Turkish central bank chief says early AGM was purely legal response
Turkish Central Bank Governor Murat Çetinkaya said the bank decided to bring forward its annual general meeting to January in order to adhere with new laws requiring companies to hold them in the first three months of the year.
The new legal requirement was the only reason that the central bank rescheduled the meeting from April, Çetinkaya said, according to news website Sputnik.
Turkey’s central bank is distributing its annual profits three months earlier than planned at the meeting, which was held on Friday. The decision precedes nationwide local elections on March 31, in which the ruling Justice and Development Party (AKP) is aiming to retain its control of major cities such as Istanbul and Ankara despite a severe downturn in the economy.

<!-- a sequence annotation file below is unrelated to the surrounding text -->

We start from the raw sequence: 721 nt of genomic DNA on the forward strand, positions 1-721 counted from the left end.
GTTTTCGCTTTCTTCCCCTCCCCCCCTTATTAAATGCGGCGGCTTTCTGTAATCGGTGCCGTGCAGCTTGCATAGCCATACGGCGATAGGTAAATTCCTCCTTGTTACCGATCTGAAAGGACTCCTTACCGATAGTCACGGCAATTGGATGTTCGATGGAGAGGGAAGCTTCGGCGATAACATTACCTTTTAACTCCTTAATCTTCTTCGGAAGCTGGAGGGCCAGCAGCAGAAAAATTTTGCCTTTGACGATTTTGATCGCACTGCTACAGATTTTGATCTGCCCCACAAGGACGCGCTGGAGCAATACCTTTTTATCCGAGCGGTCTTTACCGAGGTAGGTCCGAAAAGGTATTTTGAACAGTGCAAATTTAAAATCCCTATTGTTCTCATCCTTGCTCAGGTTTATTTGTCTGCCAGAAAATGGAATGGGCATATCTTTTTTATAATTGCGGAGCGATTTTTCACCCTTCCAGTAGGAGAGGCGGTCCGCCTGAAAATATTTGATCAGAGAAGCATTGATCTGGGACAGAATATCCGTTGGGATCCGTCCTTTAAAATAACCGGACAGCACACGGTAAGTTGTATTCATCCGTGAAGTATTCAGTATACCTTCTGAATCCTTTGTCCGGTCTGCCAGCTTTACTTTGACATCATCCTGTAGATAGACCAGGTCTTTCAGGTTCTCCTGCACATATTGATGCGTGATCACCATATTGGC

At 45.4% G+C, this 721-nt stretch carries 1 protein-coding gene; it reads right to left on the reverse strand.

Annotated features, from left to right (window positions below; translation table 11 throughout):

The central bank will distribute 90 percent of its 2018 profits forthwith, Çetinkaya said. The government says the bank’s income, which amounts to 37 billion liras, will be used by the Treasury to ensure market liquidity. Analysts have speculated that the cash will be used to persuade the electorate to vote for the AKP.